Something fishy is going on in Helsinki.
Dozens of fishermen from around Finland have docked their boats at the Market Square for the 272nd annual Helsinki Baltic Herring Market. Held since 1743, it is one of the oldest ongoing events in Finland.
The festive market is a seafood lover’s dream, providing a unique opportunity to buy directly from local fishermen’s moored fishing boats. Stock up on all the herring – salted, pickled, fried, you name it – that you could possibly want before turning your attention to the other fresh fish, traditional Finnish specialties, and handicrafts that are available. Definitely get your hands on a few loaves of saaristoleipä, a delicious and dense black bread native to Finland’s archipelago that is made with rye, malt, and molasses.
Even if herring isn’t quite your thing, the market is still well worth a visit. While the star of the show is the eponymous fish, the market is a broader celebration of Finnish food that offers tremendous insight into Finnish culture and traditions.
Climb aboard one of the gorgeous, traditional wooden boats for a bowl of salmon soup or a heaping pile of fried muikku, a freshwater whitefish. Clap along to the lively music drifting up from the docks. Admire the beautifully decorated fishing boats-turned-market stalls (and the fishermen’s serious sweater game). Or strike up a conversation and get to know the fishermen themselves.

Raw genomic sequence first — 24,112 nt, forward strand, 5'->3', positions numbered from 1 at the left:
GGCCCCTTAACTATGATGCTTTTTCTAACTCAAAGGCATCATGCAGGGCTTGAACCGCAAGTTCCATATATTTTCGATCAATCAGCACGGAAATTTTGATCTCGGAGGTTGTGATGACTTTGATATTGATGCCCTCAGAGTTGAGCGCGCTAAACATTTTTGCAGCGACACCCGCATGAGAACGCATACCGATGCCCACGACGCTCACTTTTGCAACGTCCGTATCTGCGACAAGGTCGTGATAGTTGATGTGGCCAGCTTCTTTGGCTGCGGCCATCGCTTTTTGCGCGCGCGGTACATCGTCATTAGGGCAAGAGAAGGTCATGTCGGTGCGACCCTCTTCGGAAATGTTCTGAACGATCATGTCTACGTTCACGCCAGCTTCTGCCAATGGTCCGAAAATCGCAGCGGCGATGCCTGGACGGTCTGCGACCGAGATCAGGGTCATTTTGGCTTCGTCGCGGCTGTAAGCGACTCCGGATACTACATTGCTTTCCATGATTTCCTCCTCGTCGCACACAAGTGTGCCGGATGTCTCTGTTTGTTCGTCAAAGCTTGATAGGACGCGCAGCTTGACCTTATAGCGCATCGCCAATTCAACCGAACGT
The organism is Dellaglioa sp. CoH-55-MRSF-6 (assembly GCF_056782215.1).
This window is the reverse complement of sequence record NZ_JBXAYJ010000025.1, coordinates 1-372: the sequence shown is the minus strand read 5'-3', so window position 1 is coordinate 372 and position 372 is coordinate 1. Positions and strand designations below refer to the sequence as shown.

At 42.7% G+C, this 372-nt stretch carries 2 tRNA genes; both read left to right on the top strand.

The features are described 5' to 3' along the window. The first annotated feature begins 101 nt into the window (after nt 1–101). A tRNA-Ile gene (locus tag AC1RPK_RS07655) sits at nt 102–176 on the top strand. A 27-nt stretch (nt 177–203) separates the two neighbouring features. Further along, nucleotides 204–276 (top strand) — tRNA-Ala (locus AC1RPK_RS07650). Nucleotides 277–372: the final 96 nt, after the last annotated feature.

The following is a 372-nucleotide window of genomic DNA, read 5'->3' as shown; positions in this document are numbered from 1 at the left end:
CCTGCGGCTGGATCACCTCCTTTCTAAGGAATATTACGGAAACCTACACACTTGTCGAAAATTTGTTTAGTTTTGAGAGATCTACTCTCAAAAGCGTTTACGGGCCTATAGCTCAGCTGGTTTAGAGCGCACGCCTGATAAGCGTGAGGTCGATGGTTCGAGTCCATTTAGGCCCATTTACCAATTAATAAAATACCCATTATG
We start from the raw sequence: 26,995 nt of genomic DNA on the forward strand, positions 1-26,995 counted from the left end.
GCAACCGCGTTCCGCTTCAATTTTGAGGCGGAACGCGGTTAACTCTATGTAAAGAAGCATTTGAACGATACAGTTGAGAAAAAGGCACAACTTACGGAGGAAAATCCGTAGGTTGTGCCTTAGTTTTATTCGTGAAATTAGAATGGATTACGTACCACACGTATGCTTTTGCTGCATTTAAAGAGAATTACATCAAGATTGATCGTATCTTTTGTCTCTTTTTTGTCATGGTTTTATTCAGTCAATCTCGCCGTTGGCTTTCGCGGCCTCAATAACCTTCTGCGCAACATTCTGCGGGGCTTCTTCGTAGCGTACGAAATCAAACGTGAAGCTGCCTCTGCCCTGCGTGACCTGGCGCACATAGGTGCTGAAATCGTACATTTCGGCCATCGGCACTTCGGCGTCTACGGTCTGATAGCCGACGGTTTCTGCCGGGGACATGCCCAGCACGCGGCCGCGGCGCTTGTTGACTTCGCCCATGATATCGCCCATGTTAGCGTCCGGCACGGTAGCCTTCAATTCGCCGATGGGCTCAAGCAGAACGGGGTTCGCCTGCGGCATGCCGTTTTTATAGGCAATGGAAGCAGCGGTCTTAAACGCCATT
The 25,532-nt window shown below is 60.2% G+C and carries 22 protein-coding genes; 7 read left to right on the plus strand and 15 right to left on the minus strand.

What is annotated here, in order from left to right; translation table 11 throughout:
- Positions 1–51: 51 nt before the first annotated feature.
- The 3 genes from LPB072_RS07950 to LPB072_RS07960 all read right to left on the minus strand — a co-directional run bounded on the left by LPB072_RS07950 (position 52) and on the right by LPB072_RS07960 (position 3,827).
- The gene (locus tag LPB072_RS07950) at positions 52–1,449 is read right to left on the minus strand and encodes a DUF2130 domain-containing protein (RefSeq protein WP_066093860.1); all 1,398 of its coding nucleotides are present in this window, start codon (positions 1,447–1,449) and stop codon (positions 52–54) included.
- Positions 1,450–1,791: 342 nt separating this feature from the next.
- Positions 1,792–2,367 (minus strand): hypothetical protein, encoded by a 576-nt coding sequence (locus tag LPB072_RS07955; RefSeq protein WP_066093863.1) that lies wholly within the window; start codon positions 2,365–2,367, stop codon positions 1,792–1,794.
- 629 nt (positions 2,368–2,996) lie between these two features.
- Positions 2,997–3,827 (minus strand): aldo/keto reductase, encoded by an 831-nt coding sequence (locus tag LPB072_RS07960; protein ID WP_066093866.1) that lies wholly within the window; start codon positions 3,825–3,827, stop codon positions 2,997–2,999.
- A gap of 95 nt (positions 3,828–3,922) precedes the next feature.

The City of Helsinki has an extensive programme of events throughout the week to satiate your curiosity about these tasty little fish, the fishing industry in Finland, and Finland’s food culture strategy (because obviously Finland has a food culture strategy). In addition to a special Children’s Day and a dance on Friday night, you can watch cooking demonstrations, hear about the daily life of fishermen, sample a local school lunch, and learn about efforts to protect the Baltic Sea.
Like it has for over a hundred years, the market opened on the first Sunday of October and will remain open through October 10. Bring cash and come hungry!